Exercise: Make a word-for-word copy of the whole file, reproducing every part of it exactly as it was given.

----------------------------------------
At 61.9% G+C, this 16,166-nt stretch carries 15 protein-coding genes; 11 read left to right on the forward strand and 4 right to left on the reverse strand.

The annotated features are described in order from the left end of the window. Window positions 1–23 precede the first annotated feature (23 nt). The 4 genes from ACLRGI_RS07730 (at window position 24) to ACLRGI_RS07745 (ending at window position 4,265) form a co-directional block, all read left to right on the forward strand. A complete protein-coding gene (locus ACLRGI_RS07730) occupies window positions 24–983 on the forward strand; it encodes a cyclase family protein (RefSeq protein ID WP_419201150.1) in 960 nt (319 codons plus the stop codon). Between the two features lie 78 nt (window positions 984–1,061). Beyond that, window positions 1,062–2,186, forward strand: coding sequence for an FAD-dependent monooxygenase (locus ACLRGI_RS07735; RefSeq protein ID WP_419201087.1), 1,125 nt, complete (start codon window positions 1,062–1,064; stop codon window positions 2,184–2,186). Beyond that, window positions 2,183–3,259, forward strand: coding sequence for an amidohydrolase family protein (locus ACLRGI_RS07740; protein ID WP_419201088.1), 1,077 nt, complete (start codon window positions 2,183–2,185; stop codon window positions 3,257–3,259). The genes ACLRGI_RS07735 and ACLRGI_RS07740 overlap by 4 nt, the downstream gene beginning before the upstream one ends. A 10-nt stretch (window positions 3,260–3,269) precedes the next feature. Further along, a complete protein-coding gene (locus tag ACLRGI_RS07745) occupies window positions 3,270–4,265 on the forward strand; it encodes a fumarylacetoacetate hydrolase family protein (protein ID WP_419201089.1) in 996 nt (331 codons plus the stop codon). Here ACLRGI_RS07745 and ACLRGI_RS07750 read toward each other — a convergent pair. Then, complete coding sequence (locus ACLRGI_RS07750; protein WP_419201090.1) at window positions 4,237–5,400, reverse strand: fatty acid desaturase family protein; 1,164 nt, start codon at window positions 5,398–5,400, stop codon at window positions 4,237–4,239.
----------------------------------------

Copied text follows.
At 61.9% G+C, this 16,166-nt stretch carries 15 protein-coding genes; 11 read left to right on the forward strand and 4 right to left on the reverse strand.

The annotated features are described in order from the left end of the window. Window positions 1–23 precede the first annotated feature (23 nt). The 4 genes from ACLRGI_RS07730 (at window position 24) to ACLRGI_RS07745 (ending at window position 4,265) form a co-directional block, all read left to right on the forward strand. A complete protein-coding gene (locus ACLRGI_RS07730) occupies window positions 24–983 on the forward strand; it encodes a cyclase family protein (RefSeq protein ID WP_419201150.1) in 960 nt (319 codons plus the stop codon). Between the two features lie 78 nt (window positions 984–1,061). Beyond that, window positions 1,062–2,186, forward strand: coding sequence for an FAD-dependent monooxygenase (locus ACLRGI_RS07735; RefSeq protein ID WP_419201087.1), 1,125 nt, complete (start codon window positions 1,062–1,064; stop codon window positions 2,184–2,186). Beyond that, window positions 2,183–3,259, forward strand: coding sequence for an amidohydrolase family protein (locus ACLRGI_RS07740; protein ID WP_419201088.1), 1,077 nt, complete (start codon window positions 2,183–2,185; stop codon window positions 3,257–3,259). The genes ACLRGI_RS07735 and ACLRGI_RS07740 overlap by 4 nt, the downstream gene beginning before the upstream one ends. A 10-nt stretch (window positions 3,260–3,269) precedes the next feature. Further along, a complete protein-coding gene (locus tag ACLRGI_RS07745) occupies window positions 3,270–4,265 on the forward strand; it encodes a fumarylacetoacetate hydrolase family protein (protein ID WP_419201089.1) in 996 nt (331 codons plus the stop codon). Here ACLRGI_RS07745 and ACLRGI_RS07750 read toward each other — a convergent pair. Then, complete coding sequence (locus ACLRGI_RS07750; protein WP_419201090.1) at window positions 4,237–5,400, reverse strand: fatty acid desaturase family protein; 1,164 nt, start codon at window positions 5,398–5,400, stop codon at window positions 4,237–4,239.